MARTINSVILLE — Martinsville’s school superintendent and assistant superintendent both have resigned.

Superintendent Michele Moore and Assistant Superintendent Terry Terhune will both leave the Metropolitan School District of Martinsville this summer.

“At some point, you have to pass the baton to someone else,” Moore said. “That time is now.”

Moore cited the ongoing opposition she’s had to confront in recent years as a contributing factor to the timing of her departure.

“I’m just tired,” she said. “Five years is a long time. ... I knew within the next year, I needed to leave. But anything else we need to do was going to be a fight, and that’s not healthy for the community.”

Moore sent a district-wide email Friday morning about her decision to step down as the district’s superintendent.

“It has been a whirlwind here,” Moore said in the email. “We have spent five years moving the needle in our community and I am thankful for all the things big and small you have done for me both professional and personally.”

Moore and school board members have faced criticism from some people in the community in recent years, with some critics going so far as to produce yard signs that read “No Moore” back in 2017. Last week, the group — once again upset with recent moves by the school district — put out another rallying cry to meet at a parking lot in the city to distribute new “No Moore” signs.

For the superintendent, that level of discourse and degree of discord was not going to be in the community’s best interest.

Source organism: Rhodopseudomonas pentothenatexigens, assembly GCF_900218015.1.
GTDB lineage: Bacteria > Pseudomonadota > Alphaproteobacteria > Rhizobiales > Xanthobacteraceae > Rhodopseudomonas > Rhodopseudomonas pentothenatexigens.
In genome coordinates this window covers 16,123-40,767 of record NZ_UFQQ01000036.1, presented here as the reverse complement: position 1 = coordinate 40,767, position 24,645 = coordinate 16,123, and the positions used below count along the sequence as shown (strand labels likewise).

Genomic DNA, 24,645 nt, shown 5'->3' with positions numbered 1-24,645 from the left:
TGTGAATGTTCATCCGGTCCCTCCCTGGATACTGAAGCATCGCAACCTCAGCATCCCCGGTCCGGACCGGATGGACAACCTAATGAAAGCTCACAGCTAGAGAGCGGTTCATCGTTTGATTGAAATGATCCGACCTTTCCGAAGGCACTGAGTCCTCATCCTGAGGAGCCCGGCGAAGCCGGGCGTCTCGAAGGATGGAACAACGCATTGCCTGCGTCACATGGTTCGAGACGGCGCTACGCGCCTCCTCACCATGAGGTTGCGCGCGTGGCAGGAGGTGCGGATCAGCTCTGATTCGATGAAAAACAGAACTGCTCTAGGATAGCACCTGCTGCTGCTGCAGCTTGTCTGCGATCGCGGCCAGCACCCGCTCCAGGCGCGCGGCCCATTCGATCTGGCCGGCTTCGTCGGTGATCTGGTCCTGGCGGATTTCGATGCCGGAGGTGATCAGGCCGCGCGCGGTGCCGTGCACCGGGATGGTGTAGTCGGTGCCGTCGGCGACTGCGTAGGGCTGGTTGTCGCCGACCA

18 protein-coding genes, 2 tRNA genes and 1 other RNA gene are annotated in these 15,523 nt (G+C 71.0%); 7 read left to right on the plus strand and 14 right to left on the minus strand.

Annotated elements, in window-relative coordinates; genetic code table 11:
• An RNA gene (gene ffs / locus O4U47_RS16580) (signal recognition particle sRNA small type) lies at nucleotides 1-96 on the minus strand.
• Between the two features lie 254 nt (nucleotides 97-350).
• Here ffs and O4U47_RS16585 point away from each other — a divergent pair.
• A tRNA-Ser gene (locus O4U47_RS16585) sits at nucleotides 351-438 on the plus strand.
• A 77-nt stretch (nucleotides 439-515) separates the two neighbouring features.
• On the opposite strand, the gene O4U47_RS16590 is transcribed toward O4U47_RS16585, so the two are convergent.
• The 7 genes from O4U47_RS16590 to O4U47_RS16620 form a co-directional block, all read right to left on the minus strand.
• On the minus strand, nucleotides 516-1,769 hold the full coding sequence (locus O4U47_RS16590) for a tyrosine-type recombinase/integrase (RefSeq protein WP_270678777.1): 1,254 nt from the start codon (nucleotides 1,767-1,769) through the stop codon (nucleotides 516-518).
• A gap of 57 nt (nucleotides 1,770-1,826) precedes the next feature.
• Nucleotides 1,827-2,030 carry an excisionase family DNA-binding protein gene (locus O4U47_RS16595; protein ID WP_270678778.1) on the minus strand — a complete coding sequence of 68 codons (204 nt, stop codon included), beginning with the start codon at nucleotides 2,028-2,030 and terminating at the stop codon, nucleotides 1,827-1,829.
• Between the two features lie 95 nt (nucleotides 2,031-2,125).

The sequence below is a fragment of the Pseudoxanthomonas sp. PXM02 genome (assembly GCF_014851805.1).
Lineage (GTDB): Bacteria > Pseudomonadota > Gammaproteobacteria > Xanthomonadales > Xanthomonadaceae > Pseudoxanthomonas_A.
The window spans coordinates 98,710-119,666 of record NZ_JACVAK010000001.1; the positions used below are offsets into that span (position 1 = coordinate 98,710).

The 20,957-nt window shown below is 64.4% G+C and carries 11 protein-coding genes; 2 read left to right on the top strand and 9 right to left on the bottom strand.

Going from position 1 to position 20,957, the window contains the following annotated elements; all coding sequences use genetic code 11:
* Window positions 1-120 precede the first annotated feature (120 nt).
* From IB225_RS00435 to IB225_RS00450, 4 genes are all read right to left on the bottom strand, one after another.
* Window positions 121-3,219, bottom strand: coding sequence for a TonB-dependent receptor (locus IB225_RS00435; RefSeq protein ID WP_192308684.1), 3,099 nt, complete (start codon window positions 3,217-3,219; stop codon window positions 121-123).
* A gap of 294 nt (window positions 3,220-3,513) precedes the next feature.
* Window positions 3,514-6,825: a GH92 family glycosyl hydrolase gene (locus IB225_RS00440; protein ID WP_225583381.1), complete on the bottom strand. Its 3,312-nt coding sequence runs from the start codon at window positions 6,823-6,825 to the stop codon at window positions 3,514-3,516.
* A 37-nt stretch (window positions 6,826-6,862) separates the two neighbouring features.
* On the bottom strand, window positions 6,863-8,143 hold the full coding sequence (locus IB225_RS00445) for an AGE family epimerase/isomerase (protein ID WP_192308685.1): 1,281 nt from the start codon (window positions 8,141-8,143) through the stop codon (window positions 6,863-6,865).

“I’ve decided it’s not worth it to the good people in the community to go to war,” Moore said, adding that a school district’s success depends on “the cooperation of everyone.”

Despite the opposition she’s faced in her tenure as superintendent, Moore said her litmus test for the decisions she’s made has always been to ask, “What’s best for the kids?”

She highlighted accomplishments such as the specialized focus within the elementary schools, the updates to the technology infrastructure, the day care program, the wellness center, facility updates, the renewed emphasis on vocational training, the balanced budget, higher teacher salaries and improved transparency within the district.

“That’s why I sleep well at night,” she said.

Moore plans to focus on her consulting business, Hoosier School Services.

“I plan to focus on helping districts manage change like we have in Martinsville, especially in declining enrollment,” Moore noted in her email.

Terhune, meanwhile, will take on a new role with the Avon Community School Corp. He made that announcement following the Martinsville School District board’s regular meeting Thursday night.

The last day for both administrators will be June 30.

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